MAISÍ, Guantánamo.— The abject poverty found in the Cuban mountains before the triumph of the Revolution, was perhaps more pronounced in Maisí than any other part of the Cuban archipelago.
The population of this easternmost point of Cuba lived practically isolated for centuries, in the most terrible economic misery, with almost complete illiteracy due to the lack of schools and teachers, with scarcely a doctor in its vast geography, without roads or transport, without social infrastructure or utilities, and with housing in very poor conditions. The greatest irony was to call a place abandoned due to misgovernment the “Gran Tierra” (Great Land), where that resource, the land, was in the hands of two landowners, who dispossessed its peasants.
With the dawn of January 1, 1959, a radical change commenced in the lives of the people of Maisí, who were provided with teachers and doctors, schools and health centers, electricity, communication services, water supplies, cultural, sports, recreational, commerce and gastronomy facilities and parks, as well as transportation and roads that ended their isolation.
An unforgettable moment for the municipality was the execution of the so-called “Plan Fidel,” through which five children’s day-care centers, the Santa Rita and Santa Martha boarding schools, the Cayo dairy, La Máquina laundry service, the benchmark Vertientes coffee plantation, the Maya pipeline, and the community of Los Arados, were all built. An electrical plant was also located in La Máquina and a barbershop-hairdressing-cafeteria complex in La Asunción. These facilities, built in just two years, were inaugurated by the Comandante en Jefe, in July 1967.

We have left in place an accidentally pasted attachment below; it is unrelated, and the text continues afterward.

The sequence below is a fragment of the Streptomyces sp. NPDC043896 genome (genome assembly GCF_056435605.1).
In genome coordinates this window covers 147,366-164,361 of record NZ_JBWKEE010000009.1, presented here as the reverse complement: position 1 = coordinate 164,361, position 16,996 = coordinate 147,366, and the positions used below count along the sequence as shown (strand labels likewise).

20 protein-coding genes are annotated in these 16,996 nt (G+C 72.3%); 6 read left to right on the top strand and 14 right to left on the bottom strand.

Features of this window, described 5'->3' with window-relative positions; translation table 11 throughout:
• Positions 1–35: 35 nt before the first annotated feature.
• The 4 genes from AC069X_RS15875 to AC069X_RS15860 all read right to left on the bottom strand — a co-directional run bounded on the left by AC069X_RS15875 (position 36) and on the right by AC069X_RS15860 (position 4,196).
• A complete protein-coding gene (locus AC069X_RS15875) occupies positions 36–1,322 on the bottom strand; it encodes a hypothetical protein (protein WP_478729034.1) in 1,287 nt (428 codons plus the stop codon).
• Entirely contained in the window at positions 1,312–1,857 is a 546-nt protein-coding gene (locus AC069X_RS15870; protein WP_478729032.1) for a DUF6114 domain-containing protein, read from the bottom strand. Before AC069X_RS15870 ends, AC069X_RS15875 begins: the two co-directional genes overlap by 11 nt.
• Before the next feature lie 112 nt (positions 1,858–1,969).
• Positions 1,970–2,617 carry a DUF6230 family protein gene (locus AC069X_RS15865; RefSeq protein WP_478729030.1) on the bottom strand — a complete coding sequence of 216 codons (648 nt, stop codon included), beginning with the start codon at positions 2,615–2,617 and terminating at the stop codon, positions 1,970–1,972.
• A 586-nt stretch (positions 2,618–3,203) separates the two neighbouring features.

These unquestionable advances brought about in Maisí by the Revolution were consolidated over the last 15 months, through the recovery process following the severe damage caused by Hurricane Matthew to the municipality in 2016. The works have left the community with more beautiful and comfortable facilities today than before the storm struck.
The repairs to housing and state facilities were accompanied by the emergence of important works to improve the socio-economic infrastructure of the territory and the population’s living standards.
Among these constructions are the Yumurí-Jobo Claro road, the sand and gravel mill, the concrete production plant, the Faro de Maisí Hotel, a photovoltaic park, seven telephone exchanges, a store and sales points, mini-industries for the production of construction materials, and the placement of new pipelines to improve the water supply service in several communities, all of which, added to what was previously built by the Revolution, makes for a striking contrast between Maisí before 1959, and the municipality of today.